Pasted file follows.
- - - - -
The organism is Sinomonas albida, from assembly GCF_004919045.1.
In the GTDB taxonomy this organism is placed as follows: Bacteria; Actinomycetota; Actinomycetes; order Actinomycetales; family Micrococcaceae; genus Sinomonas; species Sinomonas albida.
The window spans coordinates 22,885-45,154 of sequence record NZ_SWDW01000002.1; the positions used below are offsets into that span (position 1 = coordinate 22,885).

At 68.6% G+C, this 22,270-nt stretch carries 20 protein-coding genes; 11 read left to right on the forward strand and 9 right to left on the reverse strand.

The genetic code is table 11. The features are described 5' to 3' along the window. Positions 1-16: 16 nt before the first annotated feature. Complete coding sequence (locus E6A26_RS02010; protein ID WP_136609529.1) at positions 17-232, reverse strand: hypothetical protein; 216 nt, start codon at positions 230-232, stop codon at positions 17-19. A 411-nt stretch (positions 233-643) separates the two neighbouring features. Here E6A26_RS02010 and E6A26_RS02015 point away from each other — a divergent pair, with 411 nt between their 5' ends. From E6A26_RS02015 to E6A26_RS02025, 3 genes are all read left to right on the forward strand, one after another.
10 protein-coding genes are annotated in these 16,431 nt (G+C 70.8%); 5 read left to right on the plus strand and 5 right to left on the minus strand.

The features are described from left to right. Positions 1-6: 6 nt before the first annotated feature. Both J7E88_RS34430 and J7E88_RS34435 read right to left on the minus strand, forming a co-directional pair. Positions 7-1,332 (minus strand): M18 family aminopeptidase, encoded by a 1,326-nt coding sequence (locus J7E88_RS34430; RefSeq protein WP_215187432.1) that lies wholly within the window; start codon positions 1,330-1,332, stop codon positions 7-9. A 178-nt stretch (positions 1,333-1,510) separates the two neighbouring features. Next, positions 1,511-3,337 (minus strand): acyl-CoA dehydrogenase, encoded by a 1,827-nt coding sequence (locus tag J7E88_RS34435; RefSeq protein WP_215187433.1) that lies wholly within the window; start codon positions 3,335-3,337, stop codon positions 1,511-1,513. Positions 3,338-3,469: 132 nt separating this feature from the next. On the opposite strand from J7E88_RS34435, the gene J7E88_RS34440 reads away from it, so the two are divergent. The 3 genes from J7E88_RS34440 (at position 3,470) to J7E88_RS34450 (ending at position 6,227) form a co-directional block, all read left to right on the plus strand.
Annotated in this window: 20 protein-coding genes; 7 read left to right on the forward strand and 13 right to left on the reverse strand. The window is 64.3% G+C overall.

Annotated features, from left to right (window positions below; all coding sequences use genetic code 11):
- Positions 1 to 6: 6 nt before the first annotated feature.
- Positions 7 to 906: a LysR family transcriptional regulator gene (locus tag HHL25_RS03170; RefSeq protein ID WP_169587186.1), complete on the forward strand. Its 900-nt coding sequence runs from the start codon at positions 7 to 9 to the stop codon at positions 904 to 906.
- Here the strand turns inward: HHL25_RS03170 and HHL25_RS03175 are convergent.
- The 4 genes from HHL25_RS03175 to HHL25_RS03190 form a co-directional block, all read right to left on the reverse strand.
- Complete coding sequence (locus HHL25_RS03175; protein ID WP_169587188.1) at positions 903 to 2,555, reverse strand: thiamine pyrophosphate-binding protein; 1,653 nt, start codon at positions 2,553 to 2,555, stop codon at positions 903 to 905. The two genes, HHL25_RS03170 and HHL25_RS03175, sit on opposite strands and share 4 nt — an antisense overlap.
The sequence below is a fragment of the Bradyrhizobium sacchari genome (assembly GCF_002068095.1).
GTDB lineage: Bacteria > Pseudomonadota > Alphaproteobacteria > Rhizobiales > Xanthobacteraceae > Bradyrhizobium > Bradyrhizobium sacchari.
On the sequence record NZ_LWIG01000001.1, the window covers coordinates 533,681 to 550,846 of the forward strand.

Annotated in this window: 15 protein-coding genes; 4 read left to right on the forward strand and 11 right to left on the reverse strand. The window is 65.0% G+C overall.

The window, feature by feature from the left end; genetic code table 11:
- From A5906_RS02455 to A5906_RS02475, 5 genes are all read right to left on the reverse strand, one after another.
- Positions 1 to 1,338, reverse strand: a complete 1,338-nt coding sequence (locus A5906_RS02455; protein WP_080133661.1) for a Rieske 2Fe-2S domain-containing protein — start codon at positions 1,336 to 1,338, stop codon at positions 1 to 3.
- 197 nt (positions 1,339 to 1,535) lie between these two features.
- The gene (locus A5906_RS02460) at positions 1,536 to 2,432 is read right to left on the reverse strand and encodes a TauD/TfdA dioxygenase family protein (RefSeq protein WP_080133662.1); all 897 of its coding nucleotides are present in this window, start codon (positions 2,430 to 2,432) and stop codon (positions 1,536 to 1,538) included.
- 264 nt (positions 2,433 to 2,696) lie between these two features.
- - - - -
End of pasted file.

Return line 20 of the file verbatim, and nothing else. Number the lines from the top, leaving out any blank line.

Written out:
- From A5906_RS02455 to A5906_RS02475, 5 genes are all read right to left on the reverse strand, one after another.